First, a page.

A house building company has been fined and a site manager sentenced to community service after a self-employed bricklayer fell to his death from dangerous scaffolding.
Justin Gillman died when he fell almost two metres while working on a residential building site in Skegness.
Chestnut Homes Ltd and their site manager, Peter Tute, were sentenced at Lincoln Crown Court after an investigation by the Health and Safety Executive (HSE) identified serious safety failings.
The court was told that Mr Gillman ,26, of Boston, Lincolnshire and a colleague were told by Mr Tute to extend some scaffolding around the walls of a block of three terraced houses being built.
Neither were qualified or had any experience of erecting scaffolding.
HSE inspectors established Mr Tute did not provide Mr Gillman or his colleague with any instructions in how to build the scaffolding.
They built a scaffolding platform that had no guard and the structure was a different height to existing scaffolding on the rest of the plots.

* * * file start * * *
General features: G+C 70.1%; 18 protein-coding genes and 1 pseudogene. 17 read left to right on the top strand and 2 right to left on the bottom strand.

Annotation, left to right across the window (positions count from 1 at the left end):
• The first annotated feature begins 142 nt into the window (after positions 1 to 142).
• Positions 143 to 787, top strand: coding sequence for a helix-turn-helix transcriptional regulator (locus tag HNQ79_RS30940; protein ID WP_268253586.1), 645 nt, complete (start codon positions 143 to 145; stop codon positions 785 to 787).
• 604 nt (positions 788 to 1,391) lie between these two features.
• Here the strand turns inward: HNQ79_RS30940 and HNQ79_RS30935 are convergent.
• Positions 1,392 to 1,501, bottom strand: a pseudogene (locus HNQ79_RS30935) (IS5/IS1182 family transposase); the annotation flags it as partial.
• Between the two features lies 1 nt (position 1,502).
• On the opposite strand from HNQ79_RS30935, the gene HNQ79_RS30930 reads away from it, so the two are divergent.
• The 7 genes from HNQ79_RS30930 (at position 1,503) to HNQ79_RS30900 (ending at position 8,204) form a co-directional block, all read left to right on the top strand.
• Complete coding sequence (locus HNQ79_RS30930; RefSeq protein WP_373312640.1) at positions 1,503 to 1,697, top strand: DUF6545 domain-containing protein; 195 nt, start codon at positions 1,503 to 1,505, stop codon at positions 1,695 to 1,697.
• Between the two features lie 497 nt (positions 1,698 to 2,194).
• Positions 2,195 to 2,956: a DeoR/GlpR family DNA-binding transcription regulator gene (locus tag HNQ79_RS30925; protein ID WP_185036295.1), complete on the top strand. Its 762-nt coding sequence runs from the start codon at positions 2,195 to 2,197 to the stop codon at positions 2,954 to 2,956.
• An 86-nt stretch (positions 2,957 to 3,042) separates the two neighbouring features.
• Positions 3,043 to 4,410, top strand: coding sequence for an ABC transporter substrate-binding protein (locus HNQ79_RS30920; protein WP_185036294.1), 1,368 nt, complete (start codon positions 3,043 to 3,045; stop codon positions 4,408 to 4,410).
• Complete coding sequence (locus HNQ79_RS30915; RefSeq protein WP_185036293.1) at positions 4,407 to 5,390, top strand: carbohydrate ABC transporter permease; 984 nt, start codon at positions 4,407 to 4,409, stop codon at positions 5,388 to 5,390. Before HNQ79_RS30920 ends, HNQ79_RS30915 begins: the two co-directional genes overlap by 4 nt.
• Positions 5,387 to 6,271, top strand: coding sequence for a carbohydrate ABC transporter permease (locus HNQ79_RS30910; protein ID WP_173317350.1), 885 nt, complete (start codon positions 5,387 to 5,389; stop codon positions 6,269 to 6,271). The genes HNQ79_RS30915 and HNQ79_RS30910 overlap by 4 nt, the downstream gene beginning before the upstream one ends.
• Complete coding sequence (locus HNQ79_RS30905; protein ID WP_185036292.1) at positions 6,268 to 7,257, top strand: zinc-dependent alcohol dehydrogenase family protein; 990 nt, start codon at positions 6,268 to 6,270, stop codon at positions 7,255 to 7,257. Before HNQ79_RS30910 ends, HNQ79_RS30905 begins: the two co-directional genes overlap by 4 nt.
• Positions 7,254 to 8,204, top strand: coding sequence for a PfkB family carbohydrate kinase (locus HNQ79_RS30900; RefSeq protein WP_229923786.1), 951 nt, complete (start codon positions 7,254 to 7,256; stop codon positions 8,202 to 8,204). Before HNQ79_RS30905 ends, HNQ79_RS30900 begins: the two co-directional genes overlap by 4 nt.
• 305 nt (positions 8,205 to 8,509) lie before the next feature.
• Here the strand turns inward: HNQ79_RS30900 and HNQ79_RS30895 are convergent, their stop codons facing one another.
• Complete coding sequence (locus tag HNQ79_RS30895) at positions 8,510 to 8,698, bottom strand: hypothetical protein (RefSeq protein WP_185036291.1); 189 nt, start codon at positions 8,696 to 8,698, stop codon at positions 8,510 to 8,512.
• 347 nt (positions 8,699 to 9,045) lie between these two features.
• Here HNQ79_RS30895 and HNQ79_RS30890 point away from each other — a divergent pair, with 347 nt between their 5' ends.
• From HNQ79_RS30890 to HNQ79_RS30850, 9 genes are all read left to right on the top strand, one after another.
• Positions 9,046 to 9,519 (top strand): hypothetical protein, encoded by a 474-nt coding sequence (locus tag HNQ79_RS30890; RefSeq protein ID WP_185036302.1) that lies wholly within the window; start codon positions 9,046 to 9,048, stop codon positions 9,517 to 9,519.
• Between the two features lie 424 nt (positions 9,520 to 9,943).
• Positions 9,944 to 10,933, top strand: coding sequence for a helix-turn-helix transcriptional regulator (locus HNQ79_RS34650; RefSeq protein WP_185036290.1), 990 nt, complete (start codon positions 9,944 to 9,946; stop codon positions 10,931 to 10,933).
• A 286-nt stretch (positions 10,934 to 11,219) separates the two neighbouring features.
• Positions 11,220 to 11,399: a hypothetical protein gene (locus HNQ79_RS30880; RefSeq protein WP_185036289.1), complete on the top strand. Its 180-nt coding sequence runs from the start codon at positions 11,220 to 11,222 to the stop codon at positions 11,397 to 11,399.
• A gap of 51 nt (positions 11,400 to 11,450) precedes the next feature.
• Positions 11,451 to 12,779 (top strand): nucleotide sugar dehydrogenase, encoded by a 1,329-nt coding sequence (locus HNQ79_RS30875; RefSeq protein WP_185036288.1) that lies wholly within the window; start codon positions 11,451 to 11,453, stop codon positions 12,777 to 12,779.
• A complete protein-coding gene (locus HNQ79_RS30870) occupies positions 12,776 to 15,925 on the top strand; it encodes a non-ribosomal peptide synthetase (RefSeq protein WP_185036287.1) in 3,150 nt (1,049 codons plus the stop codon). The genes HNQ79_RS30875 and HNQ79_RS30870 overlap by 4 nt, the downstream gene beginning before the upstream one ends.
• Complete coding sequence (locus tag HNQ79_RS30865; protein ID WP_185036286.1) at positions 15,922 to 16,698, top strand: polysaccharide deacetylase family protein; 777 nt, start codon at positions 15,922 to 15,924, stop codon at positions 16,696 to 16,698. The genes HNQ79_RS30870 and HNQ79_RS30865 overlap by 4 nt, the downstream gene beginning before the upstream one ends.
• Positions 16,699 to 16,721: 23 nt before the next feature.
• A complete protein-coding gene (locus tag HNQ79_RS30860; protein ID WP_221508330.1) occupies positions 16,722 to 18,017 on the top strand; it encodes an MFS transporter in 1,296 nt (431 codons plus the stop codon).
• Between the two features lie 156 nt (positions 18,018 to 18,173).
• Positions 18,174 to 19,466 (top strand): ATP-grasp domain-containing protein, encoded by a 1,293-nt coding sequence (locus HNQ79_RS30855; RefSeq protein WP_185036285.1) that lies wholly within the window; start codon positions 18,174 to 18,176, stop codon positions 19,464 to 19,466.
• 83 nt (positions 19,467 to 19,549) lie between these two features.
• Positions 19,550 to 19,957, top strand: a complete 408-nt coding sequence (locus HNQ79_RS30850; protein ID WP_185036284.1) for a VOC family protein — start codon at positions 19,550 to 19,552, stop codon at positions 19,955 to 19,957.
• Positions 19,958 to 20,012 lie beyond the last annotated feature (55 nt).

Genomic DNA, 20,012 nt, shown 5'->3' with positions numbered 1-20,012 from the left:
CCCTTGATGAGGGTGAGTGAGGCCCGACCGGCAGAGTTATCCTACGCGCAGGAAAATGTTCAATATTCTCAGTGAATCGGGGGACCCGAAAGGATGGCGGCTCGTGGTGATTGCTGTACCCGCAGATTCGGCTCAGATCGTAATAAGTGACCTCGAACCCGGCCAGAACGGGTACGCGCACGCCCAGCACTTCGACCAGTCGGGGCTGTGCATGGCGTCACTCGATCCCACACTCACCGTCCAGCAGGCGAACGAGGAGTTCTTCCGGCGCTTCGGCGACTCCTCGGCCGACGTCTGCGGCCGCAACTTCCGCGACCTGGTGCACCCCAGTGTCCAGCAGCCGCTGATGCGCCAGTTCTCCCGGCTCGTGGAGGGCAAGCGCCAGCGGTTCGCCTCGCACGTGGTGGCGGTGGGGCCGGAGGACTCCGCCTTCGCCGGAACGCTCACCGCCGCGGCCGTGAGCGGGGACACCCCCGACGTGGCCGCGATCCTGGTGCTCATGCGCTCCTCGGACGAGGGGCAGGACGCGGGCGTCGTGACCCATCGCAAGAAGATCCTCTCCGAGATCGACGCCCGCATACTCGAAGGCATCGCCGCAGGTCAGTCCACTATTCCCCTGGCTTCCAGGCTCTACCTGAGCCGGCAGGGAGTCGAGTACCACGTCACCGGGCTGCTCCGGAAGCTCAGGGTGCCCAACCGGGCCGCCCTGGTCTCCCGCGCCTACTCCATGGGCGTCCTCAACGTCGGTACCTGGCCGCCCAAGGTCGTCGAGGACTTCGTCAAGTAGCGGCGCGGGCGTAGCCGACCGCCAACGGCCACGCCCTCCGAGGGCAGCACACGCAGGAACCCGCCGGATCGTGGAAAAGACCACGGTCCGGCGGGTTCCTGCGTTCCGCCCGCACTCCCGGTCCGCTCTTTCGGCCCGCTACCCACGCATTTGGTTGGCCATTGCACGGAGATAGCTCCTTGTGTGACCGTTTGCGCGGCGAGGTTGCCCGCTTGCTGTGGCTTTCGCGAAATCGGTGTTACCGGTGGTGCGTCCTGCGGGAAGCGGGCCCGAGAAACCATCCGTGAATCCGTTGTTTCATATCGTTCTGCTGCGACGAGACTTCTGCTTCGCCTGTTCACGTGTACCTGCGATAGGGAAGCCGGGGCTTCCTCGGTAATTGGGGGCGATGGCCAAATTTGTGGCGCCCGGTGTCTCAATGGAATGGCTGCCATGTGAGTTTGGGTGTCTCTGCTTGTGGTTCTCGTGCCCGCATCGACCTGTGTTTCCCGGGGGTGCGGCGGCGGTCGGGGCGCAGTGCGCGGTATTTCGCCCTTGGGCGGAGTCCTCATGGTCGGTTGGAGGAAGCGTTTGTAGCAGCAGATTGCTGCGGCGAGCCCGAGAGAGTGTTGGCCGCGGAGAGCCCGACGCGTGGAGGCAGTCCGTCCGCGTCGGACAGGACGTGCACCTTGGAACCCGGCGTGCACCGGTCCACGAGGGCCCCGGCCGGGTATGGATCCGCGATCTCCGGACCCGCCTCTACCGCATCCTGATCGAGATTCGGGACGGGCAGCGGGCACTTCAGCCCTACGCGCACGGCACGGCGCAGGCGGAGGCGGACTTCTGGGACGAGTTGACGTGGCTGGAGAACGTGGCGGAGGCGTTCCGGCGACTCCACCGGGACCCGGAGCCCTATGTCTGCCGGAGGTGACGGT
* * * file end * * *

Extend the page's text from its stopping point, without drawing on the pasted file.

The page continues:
However, according to the Scaffold Inspection Record for the site, the whole scaffold was inspected on the day Mr Gillman died and was adjudged as being safe by Mr Tute.
On the day of the fatal fall, Mr Gillman and his colleague decided to load out the scaffolding with bricks for work the following Monday.
Mr Gillman fell backwards from the end of the unsafe scaffold where there was no guard rail to prevent him falling. The band of bricks he was pulling landed on him, and he died at the scene of his injuries.
Chestnut Homes Ltd of Wragby Road, Langworth, Lincoln were fined £40,000 after pleading guilty to breaching Section 3(1) of the Health and Safety at Work etc Act 1974.
Peter Tute, 50, of Donington Park, Lincoln, was ordered to carry out 240 hours community service after pleading guilty to breaching Section 7(a) of the Health and Safety at Work etc Act 1974.
The court will determine the amount of costs to be paid at a later date.
Speaking after the hearing, HSE Principal Inspector Richard Lockwood said: “Before entrusting tasks to workers, principal contractors and site managers must ensure they are competent to do the task being given to them.
Justin’s father, Alan Gillman, added: “If something positive can come from this case, and Justin’s death, it’s that I just hope people will be prepared to say ‘no’ to their employer if they’re asked to do something they’re not trained to do, or it wouldn’t be safe for them to do.”